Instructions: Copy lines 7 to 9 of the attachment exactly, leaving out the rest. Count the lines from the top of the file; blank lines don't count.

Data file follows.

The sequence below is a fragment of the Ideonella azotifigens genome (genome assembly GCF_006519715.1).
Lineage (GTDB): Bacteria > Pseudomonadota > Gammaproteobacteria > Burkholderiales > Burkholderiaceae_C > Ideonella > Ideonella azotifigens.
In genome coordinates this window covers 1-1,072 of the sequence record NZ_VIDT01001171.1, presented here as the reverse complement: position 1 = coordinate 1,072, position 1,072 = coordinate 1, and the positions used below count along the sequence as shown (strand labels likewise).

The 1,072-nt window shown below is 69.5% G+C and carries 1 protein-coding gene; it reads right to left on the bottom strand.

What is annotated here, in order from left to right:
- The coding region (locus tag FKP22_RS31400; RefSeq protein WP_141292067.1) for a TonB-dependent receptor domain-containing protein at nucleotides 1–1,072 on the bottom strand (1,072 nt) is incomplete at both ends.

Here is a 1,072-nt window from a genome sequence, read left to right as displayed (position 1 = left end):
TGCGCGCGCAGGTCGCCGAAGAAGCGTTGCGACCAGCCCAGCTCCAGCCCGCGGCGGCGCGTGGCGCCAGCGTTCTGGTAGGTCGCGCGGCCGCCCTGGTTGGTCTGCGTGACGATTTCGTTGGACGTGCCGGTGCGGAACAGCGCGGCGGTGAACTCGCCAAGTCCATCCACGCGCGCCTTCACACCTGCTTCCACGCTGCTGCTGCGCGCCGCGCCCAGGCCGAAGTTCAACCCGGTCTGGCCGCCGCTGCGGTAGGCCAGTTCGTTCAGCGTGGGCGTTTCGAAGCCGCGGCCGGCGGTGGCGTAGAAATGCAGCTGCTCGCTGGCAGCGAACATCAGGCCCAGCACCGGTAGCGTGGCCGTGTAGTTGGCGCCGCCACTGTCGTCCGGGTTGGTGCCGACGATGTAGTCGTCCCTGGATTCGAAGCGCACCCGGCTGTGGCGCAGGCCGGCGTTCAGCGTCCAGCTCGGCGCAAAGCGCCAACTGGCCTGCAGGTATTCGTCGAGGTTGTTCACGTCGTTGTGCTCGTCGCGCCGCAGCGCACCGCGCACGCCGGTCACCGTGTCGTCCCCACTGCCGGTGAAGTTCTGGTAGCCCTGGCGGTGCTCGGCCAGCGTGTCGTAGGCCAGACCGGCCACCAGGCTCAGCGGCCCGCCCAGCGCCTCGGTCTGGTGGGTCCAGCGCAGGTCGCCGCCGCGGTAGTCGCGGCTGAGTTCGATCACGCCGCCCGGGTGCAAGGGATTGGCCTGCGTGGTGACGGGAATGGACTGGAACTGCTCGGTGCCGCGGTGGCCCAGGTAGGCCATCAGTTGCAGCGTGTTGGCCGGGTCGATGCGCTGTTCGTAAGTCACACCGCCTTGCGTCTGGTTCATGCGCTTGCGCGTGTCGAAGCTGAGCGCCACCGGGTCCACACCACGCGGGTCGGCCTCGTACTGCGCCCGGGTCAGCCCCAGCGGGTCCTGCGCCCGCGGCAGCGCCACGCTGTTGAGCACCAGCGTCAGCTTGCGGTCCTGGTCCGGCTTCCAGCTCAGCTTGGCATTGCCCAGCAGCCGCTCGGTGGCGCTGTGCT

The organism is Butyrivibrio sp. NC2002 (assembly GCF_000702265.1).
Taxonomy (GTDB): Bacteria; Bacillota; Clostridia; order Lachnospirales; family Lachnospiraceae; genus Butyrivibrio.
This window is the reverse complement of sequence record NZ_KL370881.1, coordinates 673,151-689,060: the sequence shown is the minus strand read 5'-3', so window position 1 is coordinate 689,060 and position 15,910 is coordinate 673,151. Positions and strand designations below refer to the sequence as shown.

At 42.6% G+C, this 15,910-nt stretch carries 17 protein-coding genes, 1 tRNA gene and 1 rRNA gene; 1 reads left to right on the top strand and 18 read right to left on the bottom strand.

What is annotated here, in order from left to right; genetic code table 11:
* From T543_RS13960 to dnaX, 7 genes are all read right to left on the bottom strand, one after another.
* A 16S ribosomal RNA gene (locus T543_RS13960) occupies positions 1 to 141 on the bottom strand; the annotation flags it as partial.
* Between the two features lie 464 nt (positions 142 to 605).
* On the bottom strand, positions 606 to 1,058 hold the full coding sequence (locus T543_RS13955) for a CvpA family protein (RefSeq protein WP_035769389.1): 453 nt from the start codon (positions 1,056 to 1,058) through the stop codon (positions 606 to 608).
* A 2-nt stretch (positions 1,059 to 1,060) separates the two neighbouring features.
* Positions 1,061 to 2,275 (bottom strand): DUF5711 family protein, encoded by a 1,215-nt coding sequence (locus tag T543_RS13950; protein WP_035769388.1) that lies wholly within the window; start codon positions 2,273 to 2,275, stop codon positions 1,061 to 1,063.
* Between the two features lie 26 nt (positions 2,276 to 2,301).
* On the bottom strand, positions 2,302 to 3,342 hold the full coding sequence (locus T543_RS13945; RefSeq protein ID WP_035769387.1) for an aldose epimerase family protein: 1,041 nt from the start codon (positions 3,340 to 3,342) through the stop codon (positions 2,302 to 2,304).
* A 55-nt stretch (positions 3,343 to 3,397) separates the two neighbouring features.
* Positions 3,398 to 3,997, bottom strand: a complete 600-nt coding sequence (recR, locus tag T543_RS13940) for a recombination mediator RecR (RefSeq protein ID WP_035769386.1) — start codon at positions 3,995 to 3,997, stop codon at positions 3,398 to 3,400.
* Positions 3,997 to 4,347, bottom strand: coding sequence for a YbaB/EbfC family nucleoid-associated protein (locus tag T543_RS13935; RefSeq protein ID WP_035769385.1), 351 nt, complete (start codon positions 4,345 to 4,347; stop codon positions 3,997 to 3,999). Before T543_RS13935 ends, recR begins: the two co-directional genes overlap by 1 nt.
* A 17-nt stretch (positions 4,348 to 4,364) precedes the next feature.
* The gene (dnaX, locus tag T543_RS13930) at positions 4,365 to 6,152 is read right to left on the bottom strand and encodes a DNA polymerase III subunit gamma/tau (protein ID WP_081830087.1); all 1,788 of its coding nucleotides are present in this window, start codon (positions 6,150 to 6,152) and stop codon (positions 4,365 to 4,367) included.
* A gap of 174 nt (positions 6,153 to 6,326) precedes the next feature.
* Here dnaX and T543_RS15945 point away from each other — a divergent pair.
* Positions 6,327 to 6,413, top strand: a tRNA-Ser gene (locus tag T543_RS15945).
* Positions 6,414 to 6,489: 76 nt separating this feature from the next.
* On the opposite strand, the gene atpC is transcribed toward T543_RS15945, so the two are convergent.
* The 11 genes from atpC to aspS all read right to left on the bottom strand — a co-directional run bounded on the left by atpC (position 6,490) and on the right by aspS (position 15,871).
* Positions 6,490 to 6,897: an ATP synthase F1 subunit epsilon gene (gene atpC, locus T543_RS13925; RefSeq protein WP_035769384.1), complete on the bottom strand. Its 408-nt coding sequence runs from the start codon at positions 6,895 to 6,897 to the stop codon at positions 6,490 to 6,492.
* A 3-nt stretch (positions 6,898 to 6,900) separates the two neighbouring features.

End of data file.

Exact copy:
Here is a 1,072-nt window from a genome sequence, read left to right as displayed (position 1 = left end):
TGCGCGCGCAGGTCGCCGAAGAAGCGTTGCGACCAGCCCAGCTCCAGCCCGCGGCGGCGCGTGGCGCCAGCGTTCTGGTAGGTCGCGCGGCCGCCCTGGTTGGTCTGCGTGACGATTTCGTTGGACGTGCCGGTGCGGAACAGCGCGGCGGTGAACTCGCCAAGTCCATCCACGCGCGCCTTCACACCTGCTTCCACGCTGCTGCTGCGCGCCGCGCCCAGGCCGAAGTTCAACCCGGTCTGGCCGCCGCTGCGGTAGGCCAGTTCGTTCAGCGTGGGCGTTTCGAAGCCGCGGCCGGCGGTGGCGTAGAAATGCAGCTGCTCGCTGGCAGCGAACATCAGGCCCAGCACCGGTAGCGTGGCCGTGTAGTTGGCGCCGCCACTGTCGTCCGGGTTGGTGCCGACGATGTAGTCGTCCCTGGATTCGAAGCGCACCCGGCTGTGGCGCAGGCCGGCGTTCAGCGTCCAGCTCGGCGCAAAGCGCCAACTGGCCTGCAGGTATTCGTCGAGGTTGTTCACGTCGTTGTGCTCGTCGCGCCGCAGCGCACCGCGCACGCCGGTCACCGTGTCGTCCCCACTGCCGGTGAAGTTCTGGTAGCCCTGGCGGTGCTCGGCCAGCGTGTCGTAGGCCAGACCGGCCACCAGGCTCAGCGGCCCGCCCAGCGCCTCGGTCTGGTGGGTCCAGCGCAGGTCGCCGCCGCGGTAGTCGCGGCTGAGTTCGATCACGCCGCCCGGGTGCAAGGGATTGGCCTGCGTGGTGACGGGAATGGACTGGAACTGCTCGGTGCCGCGGTGGCCCAGGTAGGCCATCAGTTGCAGCGTGTTGGCCGGGTCGATGCGCTGTTCGTAAGTCACACCGCCTTGCGTCTGGTTCATGCGCTTGCGCGTGTCGAAGCTGAGCGCCACCGGGTCCACACCACGCGGGTCGGCCTCGTACTGCGCCCGGGTCAGCCCCAGCGGGTCCTGCGCCCGCGGCAGCGCCACGCTGTTGAGCACCAGCGTCAGCTTGCGGTCCTGGTCCGGCTTCCAGCTCAGCTTGGCATTGCCCAGCAGCCGCTCGGTGGCGCTGTGCT

The organism is Butyrivibrio sp. NC2002 (assembly GCF_000702265.1).